Homework, cell phones, television, and video games are just a few of the distractions plaguing a good night’s rest.
The solution? There isn’t one fit for every family. But you can start with creating a routine at night, keeping electronics out of the bedrooms, and looking for the following warning signs in your child:
- If your child is sleepy during the day or you have difficulty waking your child in the morning.
- If you find your child napping after school.
- If they have learning, behavioral, or social problems.
- If they are often irritable, cranky, agitated, or aggressive.
- If they speak nasally and breath primarily through their mouths they could have sleep apnea.
Talking to your family doctor is step one if any of these warning signs occur with your child. Keeping a sleep journal will also help diagnose the problem early.
Adult Naps and Sleep
The circadian rhythm, or your body’s internal clock, is at a lower level of alertness around the afternoon hours. The longer you stay awake, the sleepier you will become or sleep drive. To balance, the circadian rhythm keeps you alert and awake when needed.
Napping is not a terrible thing to add to your routine for an adult. However, starting with the question of “why am I napping?” is a good place to start. Napping because you cannot survive a day without normally means an unhealthy amount of sleep at night. It can also mean an underlying health condition.
The Mayo Clinic defines the following as healthy napping for adults:
- Reduced fatigue
- Increased alertness
- Improved mood
- Improved performance, including quicker reaction time and better memory
Keeping the nap short is key. Up to 30 minutes is plenty of time to recharge your energy. The longer you nap, the more irritable and groggy you will feel after. Though it is best to sleep when the baby sleeps, sometimes that is not a luxury you have.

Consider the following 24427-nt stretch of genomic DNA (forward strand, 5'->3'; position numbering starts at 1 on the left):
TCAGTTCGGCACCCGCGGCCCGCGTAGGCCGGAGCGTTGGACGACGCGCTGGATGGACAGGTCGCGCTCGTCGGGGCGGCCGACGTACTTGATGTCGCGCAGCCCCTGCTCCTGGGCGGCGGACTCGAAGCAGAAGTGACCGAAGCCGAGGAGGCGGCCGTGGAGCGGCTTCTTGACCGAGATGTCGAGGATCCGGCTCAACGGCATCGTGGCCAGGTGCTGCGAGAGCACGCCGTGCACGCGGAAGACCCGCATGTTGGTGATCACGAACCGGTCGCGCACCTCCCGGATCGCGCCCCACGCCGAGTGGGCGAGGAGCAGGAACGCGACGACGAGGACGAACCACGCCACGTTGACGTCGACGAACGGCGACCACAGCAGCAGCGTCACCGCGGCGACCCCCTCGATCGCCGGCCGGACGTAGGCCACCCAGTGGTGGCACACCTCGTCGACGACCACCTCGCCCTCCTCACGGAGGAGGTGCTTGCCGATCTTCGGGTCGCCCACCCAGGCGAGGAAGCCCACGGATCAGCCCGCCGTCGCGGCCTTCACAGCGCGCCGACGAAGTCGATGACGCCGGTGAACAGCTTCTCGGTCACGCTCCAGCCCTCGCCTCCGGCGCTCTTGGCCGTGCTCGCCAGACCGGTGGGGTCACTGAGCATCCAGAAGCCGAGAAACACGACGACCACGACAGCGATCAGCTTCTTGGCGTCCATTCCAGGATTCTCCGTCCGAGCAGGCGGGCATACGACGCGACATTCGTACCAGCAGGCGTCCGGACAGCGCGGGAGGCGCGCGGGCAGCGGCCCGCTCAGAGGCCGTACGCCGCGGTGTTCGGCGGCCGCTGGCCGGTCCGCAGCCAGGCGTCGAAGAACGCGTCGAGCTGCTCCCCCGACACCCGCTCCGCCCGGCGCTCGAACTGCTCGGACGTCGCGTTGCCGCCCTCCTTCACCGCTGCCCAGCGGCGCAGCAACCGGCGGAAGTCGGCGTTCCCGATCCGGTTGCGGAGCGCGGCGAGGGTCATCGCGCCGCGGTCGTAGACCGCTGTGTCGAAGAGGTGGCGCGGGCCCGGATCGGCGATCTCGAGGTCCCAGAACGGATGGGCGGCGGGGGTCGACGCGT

Although everyone has differing sleep patterns with waking up and bedtimes, naps are best in the afternoon around 2 p.m. with 3 p.m. indicated as the latest time. This is a good time for you to put down your toddler for napping as well.
At this time, you will have lunch on your stomach and will experience a lower level of alertness. This time of day creates the least among of issues with night time slumber.
But there is also a benefit towards taking a 90 minute nap. The 90 minutes completes one sleep cycle from the body’s lightest to deepest stage of sleep. You are more likely to wake up refreshed and has been known to boost memory, alertness, and creativity. This could be the recipe you need after a long night breastfeeding or handling a crying or sick child.
The balance is understanding why you tend to nap habitually or frequently due to a sudden life change. Two of the most popular reasons that healthy napping is recommended is for stress and moodiness. If you are changing shifts at work or experiencing a loss of a pet or family member, a nap can help lower your anxiety.
According to Harvard Medical School, a variety of studies indicate that between 65 to 90 percent of adult patients with major depression experience some type of sleep problem. Having kids is stressful and lack of sleep can become a slow fade into other medical problems.
If napping is becoming more common due to what you believe is a health condition, talk to your family doctor. If you would like to speak to a sleep specialist about benefits you can receive from napping, or if you believe you have a more serious sleep disorder, contact The Alaska Sleep Clinic for a free consultation.